Pass-by-reference : Could a C#-like approach work in Python?

Stephen Horne $$$$$$$$$$$$$$$$$ at $$$$$$$$$$$$$$$$$$$$
Wed Sep 10 20:04:44 CEST 2003

On Wed, 10 Sep 2003 15:46:11 +0000 (UTC), JCM
<joshway_without_spam at> wrote:

>Stephen Horne <$$$$$$$$$$$$$$$$$@$$$$$$$$$$$$$$$$$$$$> wrote:
>>>>> def Inc(ref p) :
>> ...   p += 1
>> ...
>>>>> x = 1
>>>>> Inc(x)
>>>>> x
>> 2
>While I'd not be against some sort of reference-passing mechanism in
>Python, I think this is the wrong way to go--modifiability should be
>evident to the caller.

1.  I pointed out that this is an advantage of the C# system, which I
    was proposing to imitate.

: The C# solution uses a modifier keyword, but that keyword must be
: specified in both the function definition *and* the call. For
: instance...


: The rationale for this in C#, I assume, is mostly about clarity and
: maintainability - the caller can't be surprised when value type
: parameters are changed in a function as he had to explicitly allow it.

2.  You quoted the example I labelled as "(roughly) what I'd like to
    be able to do" and ignored the one where I adopted the C#

: >>> def Inc(ref p) :
: ...   p += 1
: ...
: >>> x = 1
: >>> Inc(ref x)
: >>> x
: 2

So your criticism is invalid simply because the whole point of my post
was to suggest a scheme where "modifiability should be evident to the

>  Currently, if you see a call to f(x) you know
>that x cannot be rebound.

And if in some future version of Python the suggestion I made was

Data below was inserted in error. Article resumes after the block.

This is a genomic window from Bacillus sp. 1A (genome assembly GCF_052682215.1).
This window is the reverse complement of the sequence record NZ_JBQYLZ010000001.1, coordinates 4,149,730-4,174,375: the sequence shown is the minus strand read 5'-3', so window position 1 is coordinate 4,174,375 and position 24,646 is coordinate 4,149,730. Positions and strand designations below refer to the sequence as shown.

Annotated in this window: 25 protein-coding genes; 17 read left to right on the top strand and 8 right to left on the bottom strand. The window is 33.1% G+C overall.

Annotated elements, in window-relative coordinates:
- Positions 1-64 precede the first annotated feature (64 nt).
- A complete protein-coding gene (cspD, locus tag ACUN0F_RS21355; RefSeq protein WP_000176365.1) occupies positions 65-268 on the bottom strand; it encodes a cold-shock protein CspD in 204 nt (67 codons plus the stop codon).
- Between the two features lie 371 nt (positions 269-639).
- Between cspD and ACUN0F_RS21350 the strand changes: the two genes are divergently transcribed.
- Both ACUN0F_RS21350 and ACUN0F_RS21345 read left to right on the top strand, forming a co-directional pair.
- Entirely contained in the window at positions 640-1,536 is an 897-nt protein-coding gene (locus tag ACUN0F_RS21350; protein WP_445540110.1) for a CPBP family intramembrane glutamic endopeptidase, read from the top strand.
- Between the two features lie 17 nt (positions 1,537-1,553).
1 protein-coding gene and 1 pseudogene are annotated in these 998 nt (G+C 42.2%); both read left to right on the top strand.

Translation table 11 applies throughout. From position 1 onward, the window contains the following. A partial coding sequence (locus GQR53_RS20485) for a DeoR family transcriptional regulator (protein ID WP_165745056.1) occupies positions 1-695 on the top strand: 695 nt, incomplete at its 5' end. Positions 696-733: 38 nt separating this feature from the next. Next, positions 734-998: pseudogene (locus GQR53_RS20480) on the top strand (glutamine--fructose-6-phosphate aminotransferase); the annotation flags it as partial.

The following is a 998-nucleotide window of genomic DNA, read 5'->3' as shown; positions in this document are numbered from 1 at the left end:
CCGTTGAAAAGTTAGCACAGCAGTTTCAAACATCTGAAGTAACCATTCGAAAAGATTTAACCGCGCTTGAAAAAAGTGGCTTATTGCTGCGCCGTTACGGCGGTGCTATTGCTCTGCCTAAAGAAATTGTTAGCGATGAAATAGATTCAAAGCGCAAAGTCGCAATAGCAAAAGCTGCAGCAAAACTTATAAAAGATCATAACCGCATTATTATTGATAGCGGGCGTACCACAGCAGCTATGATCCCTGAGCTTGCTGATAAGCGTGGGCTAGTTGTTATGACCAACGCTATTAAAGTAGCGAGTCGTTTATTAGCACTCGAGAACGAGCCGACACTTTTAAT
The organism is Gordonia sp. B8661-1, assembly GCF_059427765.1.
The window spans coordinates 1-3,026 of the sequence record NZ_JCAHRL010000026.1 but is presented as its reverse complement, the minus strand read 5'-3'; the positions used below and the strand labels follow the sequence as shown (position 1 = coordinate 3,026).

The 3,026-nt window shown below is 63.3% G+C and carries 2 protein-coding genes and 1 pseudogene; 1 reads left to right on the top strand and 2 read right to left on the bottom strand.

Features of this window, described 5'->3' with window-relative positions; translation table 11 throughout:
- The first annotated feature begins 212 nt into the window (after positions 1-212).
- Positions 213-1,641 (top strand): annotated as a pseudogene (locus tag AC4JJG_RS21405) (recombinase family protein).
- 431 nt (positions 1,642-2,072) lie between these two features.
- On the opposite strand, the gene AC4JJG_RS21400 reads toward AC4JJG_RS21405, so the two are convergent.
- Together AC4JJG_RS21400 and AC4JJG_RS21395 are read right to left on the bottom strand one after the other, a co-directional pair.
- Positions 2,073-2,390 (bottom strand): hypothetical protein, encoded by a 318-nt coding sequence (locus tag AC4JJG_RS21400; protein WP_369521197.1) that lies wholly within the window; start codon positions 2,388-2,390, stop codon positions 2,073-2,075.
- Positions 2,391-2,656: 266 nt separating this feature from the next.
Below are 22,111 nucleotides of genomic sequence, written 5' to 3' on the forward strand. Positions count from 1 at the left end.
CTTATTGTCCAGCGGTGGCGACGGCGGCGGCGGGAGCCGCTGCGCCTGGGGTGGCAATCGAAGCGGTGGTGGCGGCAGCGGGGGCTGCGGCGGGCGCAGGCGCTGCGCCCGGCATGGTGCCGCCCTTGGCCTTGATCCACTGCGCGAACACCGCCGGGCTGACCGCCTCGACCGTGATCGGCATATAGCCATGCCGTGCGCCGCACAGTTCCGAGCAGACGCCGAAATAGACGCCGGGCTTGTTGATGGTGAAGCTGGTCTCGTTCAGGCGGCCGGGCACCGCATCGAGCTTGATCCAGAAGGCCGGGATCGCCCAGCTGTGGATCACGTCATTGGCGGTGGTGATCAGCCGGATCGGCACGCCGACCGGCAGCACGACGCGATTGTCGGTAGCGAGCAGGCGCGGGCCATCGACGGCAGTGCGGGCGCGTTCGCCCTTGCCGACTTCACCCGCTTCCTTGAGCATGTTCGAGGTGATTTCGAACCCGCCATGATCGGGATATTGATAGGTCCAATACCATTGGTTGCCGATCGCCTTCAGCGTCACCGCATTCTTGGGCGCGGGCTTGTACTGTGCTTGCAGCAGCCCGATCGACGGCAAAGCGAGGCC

implemented, when you see f(x) you will still know that x cannot be
rebound - but when you see f(ref x) you will know that x may well be

>  I'd be more in favor of something like:
>  >>> def Inc(ref p):
>  ...    p += 1
>  ... 
>  >>> x = 1
>  >>> Inc(x)
>  >>> x
>  1
>  >>> Inc(ref x)
>  >>> x
>  2

I wouldn't want this. To implement it, either a single compiled
version of a function would need to figure out at run time whether the
parameters where by reference or not, or several versions of each
function would have to be compiled into the .pyc file.

Also, I don't really see the benefit. If a function has by-reference
parameters then rebinding those parameters is likely a big part of the
purpose of the function. Supplying a parameter which cannot be rebound
is likely an error caused by someone forgetting to type the 'ref', in
which case they'd equally likely appreciate an error message as
opposed to wierd, hard-to-trace logic errors.

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